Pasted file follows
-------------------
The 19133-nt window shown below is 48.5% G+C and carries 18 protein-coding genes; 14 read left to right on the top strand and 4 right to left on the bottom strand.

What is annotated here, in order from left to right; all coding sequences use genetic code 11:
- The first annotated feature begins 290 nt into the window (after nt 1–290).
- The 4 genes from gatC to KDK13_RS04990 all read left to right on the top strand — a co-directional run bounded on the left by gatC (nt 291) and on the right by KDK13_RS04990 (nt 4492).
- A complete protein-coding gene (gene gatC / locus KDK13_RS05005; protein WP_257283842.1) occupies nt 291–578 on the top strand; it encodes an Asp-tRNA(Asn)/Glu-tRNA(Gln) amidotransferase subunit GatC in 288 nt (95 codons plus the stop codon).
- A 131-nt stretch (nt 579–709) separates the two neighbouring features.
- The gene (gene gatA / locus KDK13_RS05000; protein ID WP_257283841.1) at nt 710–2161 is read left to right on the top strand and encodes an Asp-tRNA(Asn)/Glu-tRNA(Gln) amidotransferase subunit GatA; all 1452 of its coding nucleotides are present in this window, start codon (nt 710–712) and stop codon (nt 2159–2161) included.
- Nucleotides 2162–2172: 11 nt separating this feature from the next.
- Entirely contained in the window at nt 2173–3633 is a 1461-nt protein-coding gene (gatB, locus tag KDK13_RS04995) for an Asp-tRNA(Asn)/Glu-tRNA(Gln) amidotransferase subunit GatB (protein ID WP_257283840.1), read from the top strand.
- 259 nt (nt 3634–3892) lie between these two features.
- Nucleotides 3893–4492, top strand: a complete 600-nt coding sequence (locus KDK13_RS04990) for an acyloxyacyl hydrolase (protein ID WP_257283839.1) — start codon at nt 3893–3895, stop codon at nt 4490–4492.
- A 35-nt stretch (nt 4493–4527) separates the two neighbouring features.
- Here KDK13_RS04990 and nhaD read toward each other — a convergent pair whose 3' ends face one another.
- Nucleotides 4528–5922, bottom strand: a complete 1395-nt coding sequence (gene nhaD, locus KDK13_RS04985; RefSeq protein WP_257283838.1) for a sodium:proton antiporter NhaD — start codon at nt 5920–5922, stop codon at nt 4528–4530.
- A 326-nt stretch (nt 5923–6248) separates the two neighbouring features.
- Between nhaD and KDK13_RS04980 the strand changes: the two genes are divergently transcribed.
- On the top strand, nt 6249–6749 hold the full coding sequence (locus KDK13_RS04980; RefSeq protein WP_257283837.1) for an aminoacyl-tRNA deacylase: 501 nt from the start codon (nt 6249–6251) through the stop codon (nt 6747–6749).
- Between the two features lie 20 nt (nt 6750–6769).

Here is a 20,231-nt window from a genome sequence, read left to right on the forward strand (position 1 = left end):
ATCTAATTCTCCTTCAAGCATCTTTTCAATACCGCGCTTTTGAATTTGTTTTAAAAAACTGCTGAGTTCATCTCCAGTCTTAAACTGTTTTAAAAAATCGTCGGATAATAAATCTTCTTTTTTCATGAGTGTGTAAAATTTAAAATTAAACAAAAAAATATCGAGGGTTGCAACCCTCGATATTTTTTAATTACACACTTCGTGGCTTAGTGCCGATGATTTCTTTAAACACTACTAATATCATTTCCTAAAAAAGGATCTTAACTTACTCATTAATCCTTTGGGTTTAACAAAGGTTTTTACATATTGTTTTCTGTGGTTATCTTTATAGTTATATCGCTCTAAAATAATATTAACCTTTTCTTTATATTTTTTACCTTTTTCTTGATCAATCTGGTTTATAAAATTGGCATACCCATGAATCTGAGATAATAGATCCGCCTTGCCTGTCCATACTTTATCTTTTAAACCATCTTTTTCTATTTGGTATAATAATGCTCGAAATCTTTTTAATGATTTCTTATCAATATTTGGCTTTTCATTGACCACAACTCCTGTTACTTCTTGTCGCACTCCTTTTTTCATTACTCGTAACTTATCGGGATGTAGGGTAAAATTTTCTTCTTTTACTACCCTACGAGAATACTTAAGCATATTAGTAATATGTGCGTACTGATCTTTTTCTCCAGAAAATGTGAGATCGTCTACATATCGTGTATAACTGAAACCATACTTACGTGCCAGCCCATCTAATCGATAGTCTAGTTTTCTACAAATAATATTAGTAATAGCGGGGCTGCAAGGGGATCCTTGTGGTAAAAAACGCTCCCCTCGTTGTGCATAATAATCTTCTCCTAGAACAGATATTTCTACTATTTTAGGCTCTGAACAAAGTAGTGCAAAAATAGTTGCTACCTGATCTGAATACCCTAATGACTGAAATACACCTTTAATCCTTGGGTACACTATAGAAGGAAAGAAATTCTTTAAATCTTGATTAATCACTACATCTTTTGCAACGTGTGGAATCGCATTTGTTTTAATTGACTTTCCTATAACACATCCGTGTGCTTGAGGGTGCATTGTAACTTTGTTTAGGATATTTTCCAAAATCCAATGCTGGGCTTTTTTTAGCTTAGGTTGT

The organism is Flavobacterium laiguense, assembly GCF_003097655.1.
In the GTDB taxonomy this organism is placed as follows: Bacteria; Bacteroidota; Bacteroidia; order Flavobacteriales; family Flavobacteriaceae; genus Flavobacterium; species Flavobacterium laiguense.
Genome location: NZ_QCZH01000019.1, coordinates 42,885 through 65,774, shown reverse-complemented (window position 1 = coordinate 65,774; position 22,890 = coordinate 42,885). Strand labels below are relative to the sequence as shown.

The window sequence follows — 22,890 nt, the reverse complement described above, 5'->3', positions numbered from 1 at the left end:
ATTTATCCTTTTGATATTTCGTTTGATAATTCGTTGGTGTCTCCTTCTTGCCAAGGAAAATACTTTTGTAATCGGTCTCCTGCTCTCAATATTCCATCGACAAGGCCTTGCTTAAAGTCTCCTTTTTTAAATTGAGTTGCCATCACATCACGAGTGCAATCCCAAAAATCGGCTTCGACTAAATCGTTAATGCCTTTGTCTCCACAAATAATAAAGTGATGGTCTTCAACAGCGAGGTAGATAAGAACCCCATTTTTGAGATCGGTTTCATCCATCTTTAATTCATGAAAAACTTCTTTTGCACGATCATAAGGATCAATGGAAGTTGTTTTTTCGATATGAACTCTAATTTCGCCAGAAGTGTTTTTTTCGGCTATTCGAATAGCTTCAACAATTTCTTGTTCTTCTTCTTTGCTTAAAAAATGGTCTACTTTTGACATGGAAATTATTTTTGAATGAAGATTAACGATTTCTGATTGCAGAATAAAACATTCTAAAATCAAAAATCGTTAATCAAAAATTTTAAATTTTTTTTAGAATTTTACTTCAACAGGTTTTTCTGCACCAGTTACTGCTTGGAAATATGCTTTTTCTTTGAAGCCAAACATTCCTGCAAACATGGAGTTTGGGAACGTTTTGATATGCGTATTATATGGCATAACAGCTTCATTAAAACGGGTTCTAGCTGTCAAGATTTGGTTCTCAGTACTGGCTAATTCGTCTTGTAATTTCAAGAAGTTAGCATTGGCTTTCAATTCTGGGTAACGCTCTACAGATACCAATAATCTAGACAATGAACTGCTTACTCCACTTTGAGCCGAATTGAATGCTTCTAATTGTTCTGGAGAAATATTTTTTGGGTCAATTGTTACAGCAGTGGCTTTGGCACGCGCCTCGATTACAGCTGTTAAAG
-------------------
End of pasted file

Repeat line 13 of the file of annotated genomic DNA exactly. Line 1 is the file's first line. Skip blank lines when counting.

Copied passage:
- Here KDK13_RS04990 and nhaD read toward each other — a convergent pair whose 3' ends face one another.